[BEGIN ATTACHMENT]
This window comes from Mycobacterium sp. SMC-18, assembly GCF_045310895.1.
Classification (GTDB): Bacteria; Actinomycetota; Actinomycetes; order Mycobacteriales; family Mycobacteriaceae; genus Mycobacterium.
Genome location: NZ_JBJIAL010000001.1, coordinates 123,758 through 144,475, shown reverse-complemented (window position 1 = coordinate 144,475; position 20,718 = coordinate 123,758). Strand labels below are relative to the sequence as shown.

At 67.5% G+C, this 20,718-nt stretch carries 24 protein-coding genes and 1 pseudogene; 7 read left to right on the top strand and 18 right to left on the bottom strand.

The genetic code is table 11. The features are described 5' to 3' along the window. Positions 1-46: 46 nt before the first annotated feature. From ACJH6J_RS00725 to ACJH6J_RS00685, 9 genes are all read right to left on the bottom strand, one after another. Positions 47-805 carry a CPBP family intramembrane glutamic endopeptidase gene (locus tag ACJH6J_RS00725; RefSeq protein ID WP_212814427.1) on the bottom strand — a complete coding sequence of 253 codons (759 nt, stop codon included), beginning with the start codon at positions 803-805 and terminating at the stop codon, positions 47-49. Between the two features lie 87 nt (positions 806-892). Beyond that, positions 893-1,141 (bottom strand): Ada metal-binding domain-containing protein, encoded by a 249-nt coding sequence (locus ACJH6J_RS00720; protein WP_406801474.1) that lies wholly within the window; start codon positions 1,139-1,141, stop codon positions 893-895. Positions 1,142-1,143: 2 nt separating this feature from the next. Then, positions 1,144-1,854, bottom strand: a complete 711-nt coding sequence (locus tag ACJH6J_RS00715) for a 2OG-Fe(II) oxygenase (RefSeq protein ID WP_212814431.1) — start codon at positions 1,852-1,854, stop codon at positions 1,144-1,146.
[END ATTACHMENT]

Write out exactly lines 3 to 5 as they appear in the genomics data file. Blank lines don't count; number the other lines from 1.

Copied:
Genome location: NZ_JBJIAL010000001.1, coordinates 123,758 through 144,475, shown reverse-complemented (window position 1 = coordinate 144,475; position 20,718 = coordinate 123,758). Strand labels below are relative to the sequence as shown.

At 67.5% G+C, this 20,718-nt stretch carries 24 protein-coding genes and 1 pseudogene; 7 read left to right on the top strand and 18 right to left on the bottom strand.

The genetic code is table 11. The features are described 5' to 3' along the window. Positions 1-46: 46 nt before the first annotated feature. From ACJH6J_RS00725 to ACJH6J_RS00685, 9 genes are all read right to left on the bottom strand, one after another. Positions 47-805 carry a CPBP family intramembrane glutamic endopeptidase gene (locus tag ACJH6J_RS00725; RefSeq protein ID WP_212814427.1) on the bottom strand — a complete coding sequence of 253 codons (759 nt, stop codon included), beginning with the start codon at positions 803-805 and terminating at the stop codon, positions 47-49. Between the two features lie 87 nt (positions 806-892). Beyond that, positions 893-1,141 (bottom strand): Ada metal-binding domain-containing protein, encoded by a 249-nt coding sequence (locus ACJH6J_RS00720; protein WP_406801474.1) that lies wholly within the window; start codon positions 1,139-1,141, stop codon positions 893-895. Positions 1,142-1,143: 2 nt separating this feature from the next. Then, positions 1,144-1,854, bottom strand: a complete 711-nt coding sequence (locus tag ACJH6J_RS00715) for a 2OG-Fe(II) oxygenase (RefSeq protein ID WP_212814431.1) — start codon at positions 1,852-1,854, stop codon at positions 1,144-1,146.